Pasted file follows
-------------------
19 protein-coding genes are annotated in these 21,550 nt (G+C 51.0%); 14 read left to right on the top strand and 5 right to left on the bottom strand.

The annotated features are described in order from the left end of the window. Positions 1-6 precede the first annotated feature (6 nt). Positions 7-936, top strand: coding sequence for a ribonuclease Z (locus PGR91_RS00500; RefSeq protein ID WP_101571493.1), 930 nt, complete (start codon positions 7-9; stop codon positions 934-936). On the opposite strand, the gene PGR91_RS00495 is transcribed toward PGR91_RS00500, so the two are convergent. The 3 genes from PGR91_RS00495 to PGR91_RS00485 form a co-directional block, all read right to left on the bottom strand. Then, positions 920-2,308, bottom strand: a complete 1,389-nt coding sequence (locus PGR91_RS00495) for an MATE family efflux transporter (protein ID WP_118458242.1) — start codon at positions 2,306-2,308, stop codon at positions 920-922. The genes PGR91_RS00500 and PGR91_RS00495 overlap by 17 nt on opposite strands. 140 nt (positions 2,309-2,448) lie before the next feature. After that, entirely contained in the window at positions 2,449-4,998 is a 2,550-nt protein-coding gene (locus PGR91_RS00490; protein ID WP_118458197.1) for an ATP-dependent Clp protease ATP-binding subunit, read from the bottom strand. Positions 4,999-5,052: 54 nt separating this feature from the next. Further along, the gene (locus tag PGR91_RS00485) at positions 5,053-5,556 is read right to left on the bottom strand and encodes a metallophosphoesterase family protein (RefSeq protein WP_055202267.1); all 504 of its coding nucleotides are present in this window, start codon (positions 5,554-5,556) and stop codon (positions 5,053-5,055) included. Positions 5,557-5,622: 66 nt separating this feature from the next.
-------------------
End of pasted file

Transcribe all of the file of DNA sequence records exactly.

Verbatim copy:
19 protein-coding genes are annotated in these 21,550 nt (G+C 51.0%); 14 read left to right on the top strand and 5 right to left on the bottom strand.

The annotated features are described in order from the left end of the window. Positions 1-6 precede the first annotated feature (6 nt). Positions 7-936, top strand: coding sequence for a ribonuclease Z (locus PGR91_RS00500; RefSeq protein ID WP_101571493.1), 930 nt, complete (start codon positions 7-9; stop codon positions 934-936). On the opposite strand, the gene PGR91_RS00495 is transcribed toward PGR91_RS00500, so the two are convergent. The 3 genes from PGR91_RS00495 to PGR91_RS00485 form a co-directional block, all read right to left on the bottom strand. Then, positions 920-2,308, bottom strand: a complete 1,389-nt coding sequence (locus PGR91_RS00495) for an MATE family efflux transporter (protein ID WP_118458242.1) — start codon at positions 2,306-2,308, stop codon at positions 920-922. The genes PGR91_RS00500 and PGR91_RS00495 overlap by 17 nt on opposite strands. 140 nt (positions 2,309-2,448) lie before the next feature. After that, entirely contained in the window at positions 2,449-4,998 is a 2,550-nt protein-coding gene (locus PGR91_RS00490; protein ID WP_118458197.1) for an ATP-dependent Clp protease ATP-binding subunit, read from the bottom strand. Positions 4,999-5,052: 54 nt separating this feature from the next. Further along, the gene (locus tag PGR91_RS00485) at positions 5,053-5,556 is read right to left on the bottom strand and encodes a metallophosphoesterase family protein (RefSeq protein WP_055202267.1); all 504 of its coding nucleotides are present in this window, start codon (positions 5,554-5,556) and stop codon (positions 5,053-5,055) included. Positions 5,557-5,622: 66 nt separating this feature from the next.